Jawed Ludin, Afghanistan’s president Hamid Karzai's chief of staff, says the country is in “pretty good shape” for parliamentary and provincial assembly elections in September. The Joint Electoral Management Body has declared two-thousand-seven-hundred-seventy-eight candidates eligible to run for the two-hundred-forty-nine parliamentary lower house seats. Over three-thousand candidates are running for seats in the provincial councils. “The world knows,” he said, “that the future of Afghanistan depends on these elections.”
Three-hundred-twenty-eight of the parliamentary candidates are Afghan women. Another two-hundred-thirty-seven women are provincial council candidates. “I want basic human rights for men and women,” says Sabrina Sagheb. Ms. Sagheb is the head of the Afghan Basketball Federation and a representative of the International Olympic Committee. She says she hopes to help end practices such as forcing women into unwanted marriages or forcing them to wear burkhas.
Journalist Noorzia Charkhi hopes to represent her native province in the new parliament. But like a number of Afghan women candidates, her life has been threatened. “I’m not going to quit," she said, "because I want to show people that a woman should be able to do these things.”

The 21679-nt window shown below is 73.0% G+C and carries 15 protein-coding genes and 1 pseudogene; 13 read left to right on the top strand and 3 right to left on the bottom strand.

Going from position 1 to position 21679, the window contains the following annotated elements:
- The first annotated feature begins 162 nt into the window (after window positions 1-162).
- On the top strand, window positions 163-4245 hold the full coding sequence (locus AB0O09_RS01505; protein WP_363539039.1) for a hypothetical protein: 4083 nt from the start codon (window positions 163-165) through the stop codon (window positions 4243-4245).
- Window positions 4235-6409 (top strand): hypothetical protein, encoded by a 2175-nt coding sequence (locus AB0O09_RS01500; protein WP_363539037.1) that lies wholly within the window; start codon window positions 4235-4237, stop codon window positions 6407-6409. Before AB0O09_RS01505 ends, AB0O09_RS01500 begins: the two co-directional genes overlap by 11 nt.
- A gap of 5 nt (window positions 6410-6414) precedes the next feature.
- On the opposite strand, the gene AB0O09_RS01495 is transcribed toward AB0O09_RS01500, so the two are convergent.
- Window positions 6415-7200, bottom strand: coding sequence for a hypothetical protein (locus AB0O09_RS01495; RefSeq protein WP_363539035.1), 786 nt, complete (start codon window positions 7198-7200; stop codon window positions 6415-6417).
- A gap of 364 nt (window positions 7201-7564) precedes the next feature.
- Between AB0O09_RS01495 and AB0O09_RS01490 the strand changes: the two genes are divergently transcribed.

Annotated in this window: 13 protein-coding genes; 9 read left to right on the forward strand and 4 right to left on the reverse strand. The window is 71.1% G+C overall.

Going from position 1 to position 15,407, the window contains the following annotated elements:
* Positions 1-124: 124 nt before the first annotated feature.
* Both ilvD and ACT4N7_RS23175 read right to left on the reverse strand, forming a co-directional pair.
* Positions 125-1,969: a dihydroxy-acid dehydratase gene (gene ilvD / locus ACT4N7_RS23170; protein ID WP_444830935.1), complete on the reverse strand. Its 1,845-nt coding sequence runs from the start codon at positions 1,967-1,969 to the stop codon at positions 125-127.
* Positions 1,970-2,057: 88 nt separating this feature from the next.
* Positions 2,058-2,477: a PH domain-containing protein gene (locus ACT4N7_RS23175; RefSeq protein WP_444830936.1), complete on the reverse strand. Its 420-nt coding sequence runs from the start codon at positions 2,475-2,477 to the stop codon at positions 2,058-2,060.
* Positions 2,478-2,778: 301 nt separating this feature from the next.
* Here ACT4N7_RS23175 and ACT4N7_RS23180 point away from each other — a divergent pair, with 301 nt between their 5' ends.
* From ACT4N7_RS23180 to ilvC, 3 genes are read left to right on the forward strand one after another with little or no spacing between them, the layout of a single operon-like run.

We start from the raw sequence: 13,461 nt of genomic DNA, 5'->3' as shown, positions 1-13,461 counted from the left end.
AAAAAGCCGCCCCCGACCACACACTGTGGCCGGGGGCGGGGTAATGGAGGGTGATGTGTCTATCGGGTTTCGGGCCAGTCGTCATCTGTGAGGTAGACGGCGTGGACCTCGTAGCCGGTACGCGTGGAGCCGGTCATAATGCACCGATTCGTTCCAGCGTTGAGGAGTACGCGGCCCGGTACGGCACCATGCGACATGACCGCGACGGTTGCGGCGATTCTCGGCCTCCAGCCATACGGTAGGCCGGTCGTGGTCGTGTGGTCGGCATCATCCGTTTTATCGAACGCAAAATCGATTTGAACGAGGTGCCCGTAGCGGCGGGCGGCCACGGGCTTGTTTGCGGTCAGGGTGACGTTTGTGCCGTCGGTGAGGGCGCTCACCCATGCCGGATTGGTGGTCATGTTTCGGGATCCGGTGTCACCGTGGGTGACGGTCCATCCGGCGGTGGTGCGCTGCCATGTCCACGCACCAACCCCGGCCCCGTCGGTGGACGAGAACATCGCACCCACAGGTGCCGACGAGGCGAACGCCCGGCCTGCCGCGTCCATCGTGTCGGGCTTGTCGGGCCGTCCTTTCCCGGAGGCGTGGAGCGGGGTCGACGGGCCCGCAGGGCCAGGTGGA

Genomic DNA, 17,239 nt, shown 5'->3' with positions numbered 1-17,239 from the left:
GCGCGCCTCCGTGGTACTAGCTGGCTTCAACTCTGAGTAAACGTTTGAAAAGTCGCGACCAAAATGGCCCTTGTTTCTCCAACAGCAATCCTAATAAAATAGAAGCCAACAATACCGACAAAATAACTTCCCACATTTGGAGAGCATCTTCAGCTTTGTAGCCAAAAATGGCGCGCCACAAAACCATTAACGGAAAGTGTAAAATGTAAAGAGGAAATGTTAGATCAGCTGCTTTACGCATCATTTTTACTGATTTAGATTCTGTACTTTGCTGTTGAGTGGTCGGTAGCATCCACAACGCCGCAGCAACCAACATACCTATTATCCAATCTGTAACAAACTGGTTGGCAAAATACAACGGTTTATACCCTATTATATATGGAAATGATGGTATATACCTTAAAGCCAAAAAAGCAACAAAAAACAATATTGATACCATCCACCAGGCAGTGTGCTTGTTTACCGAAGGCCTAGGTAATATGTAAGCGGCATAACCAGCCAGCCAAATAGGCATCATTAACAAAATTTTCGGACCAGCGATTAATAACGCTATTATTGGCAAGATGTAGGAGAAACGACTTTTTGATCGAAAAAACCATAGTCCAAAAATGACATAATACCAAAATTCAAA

Extremists set fire to parliamentary candidate Zobaida Stanekzai's front door. “They were trying to scare me into dropping out,” she said, “but my decision to be a candidate is unshakeable.”
Protecting candidates and voters from Taleban insurgents and other violent extremists is a high priority for Afghan government security forces. To assist them, the U.S. has sent additional troops to bolster the more than twenty-thousand-strong U.S.-led coalition. The NATO-led International Security Assistance Force is increasing its strength from ten-thousand to twelve-thousand troops. I-S-A-F spokeswoman Lieutenant Colonel Karen Tissot Van Patot says, "We want to assure the Afghans that we mean to minimize any disruption to their daily lives and thwart any attempts to derail the electoral process.”
White House spokesman Scott McClellan says the U.S. and its allies support Afghanistan in the fight against terrorists and extremists:
“It is a long-term struggle. We are continuing to pursue all those who seek to do harm to the civilized world. They will be brought to justice.”
“The advance of freedom,” said Mr. McClellan “will prevail over their hateful ideology.”
The preceding was an editorial reflecting the views of the United States Government.